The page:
Media day is part circus — well, mostly circus — and part infomercial for every NBA team. The players, walking around in full uniform, will hit their key talking points while reporters try to get something insightful out of them that they have not already heard to this point. There will be quotes, but the chance we get anything truly worthwhile out of the players today isn’t high.
When you add on Mitch Kupchak and Byron Scott have both gone on the record with long sit downs and half the team has been introduced via press conference after their acquisition (either after being drafted, traded for, or signed in free agency), those odds go down even further. In reality, there just isn’t much new for most of the players to say today. It doesn’t mean we won’t all be lapping up the quotes like a kitten does a bowl of milk, though.
Of course, while we’ll get plenty of answers today, we won’t really get any answers. That’s because the Lakers are a team full of question marks that won’t be worked through with a scrum of reporters engulfing them. The Lakers need court time — in practice and in games — to figure out what they’ll be, where they’re going, and how the roles will be put together to get them there. As much as we would like to know how that will go today, it’s just not going to happen.
So, rather than focus on the many questions we will get answers to today, let’s examine five that we won’t…
1. How patient will Kobe Bryant be? For all the story-lines about Kobe heading into the year — Will it be his last season? How much does he have left in the tank? — how he manages the balance between his own expectations and what his team can actually provide will be one of the bigger ones. The idea of Kobe the mentor or Kobe the sage veteran will be there all year, but we will also get Kobe the pissed off superstar on a bad team and Kobe the death stare delivering dude calling out his teammates at practice? I think the answer will probably be yes to those latter two, but the question is how much those versions make appearances in comparison to the guy helping his younger teammates along while providing steady leadership to the core of veterans assembled around him.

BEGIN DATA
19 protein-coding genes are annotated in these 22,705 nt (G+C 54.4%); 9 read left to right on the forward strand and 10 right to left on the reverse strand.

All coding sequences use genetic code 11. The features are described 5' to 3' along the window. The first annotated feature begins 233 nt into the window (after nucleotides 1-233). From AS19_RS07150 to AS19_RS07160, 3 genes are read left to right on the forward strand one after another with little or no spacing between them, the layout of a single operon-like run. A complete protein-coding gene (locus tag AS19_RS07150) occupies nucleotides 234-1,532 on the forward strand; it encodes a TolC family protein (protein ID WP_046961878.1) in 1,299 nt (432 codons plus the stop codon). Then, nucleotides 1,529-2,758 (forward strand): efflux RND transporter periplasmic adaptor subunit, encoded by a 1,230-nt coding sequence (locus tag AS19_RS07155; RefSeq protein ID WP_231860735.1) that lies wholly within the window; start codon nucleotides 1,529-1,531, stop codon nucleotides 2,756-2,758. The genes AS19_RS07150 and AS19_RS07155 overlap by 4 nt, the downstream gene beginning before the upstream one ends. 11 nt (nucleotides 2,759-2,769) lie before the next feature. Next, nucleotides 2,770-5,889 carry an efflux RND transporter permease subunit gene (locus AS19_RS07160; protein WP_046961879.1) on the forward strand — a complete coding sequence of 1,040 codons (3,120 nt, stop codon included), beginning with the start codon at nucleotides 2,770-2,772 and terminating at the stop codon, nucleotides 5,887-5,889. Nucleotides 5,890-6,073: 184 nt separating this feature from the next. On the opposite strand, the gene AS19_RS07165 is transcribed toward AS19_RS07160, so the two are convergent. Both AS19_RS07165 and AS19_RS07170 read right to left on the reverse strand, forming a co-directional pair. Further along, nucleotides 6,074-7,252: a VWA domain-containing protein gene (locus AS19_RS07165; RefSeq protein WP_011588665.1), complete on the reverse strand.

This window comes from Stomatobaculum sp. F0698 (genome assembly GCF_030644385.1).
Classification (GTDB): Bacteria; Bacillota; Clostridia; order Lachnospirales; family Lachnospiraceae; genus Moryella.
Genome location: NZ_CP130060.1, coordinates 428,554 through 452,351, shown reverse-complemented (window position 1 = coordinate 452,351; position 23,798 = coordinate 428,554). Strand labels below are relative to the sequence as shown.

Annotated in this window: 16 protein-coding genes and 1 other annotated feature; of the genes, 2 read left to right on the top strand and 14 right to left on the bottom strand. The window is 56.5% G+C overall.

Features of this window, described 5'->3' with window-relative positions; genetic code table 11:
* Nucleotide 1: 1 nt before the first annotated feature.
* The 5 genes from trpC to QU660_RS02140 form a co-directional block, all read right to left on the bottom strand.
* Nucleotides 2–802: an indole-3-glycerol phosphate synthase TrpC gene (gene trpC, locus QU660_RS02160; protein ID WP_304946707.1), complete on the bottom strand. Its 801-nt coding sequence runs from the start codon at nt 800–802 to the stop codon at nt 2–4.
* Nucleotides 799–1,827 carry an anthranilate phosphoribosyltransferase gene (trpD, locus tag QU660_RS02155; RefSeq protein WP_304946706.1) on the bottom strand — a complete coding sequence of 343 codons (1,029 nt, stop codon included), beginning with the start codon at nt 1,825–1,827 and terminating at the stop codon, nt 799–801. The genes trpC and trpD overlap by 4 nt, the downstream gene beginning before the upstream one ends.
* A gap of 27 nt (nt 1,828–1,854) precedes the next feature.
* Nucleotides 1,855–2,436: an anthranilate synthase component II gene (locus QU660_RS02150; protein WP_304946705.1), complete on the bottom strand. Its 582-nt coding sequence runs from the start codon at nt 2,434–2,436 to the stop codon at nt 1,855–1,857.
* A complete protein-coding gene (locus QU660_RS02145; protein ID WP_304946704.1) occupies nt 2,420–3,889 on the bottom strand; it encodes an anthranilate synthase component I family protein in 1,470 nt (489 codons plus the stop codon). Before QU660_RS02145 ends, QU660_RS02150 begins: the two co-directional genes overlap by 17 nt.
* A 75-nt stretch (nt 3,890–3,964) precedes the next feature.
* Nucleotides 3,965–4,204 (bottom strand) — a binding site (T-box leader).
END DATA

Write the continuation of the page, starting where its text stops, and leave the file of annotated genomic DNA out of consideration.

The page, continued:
2. Will Nick Young and Byron Scott find mutual ground? Mitch Kupchak spoke bluntly about Nick Young during last week’s press conference. Kupchak noted that Young “needs to make this head coach happy” by being more disciplined offensively and, more importantly, playing defense. This seems to put the onus on Young to make this relationship work and, for the most part, I’d agree with this. However, Byron seemed to be (at least sometimes) genuinely irritated by Young and rarely passed up an opportunity to take digs in the press at his flamboyant shooting guard. As much as the Lakers might have built a roster where Young can be considered redundant, he can still have value as a bench scorer who can boost the offense when he’s in the game. There’s a lot of caveats which come with this hope, however, and Byron will need to find the way which helps bring out the best in the player. Last year’s prodding and hard line didn’t seem to do it. Young needs to adjust, clearly. But it might help if his coach met him somewhere closer to the middle.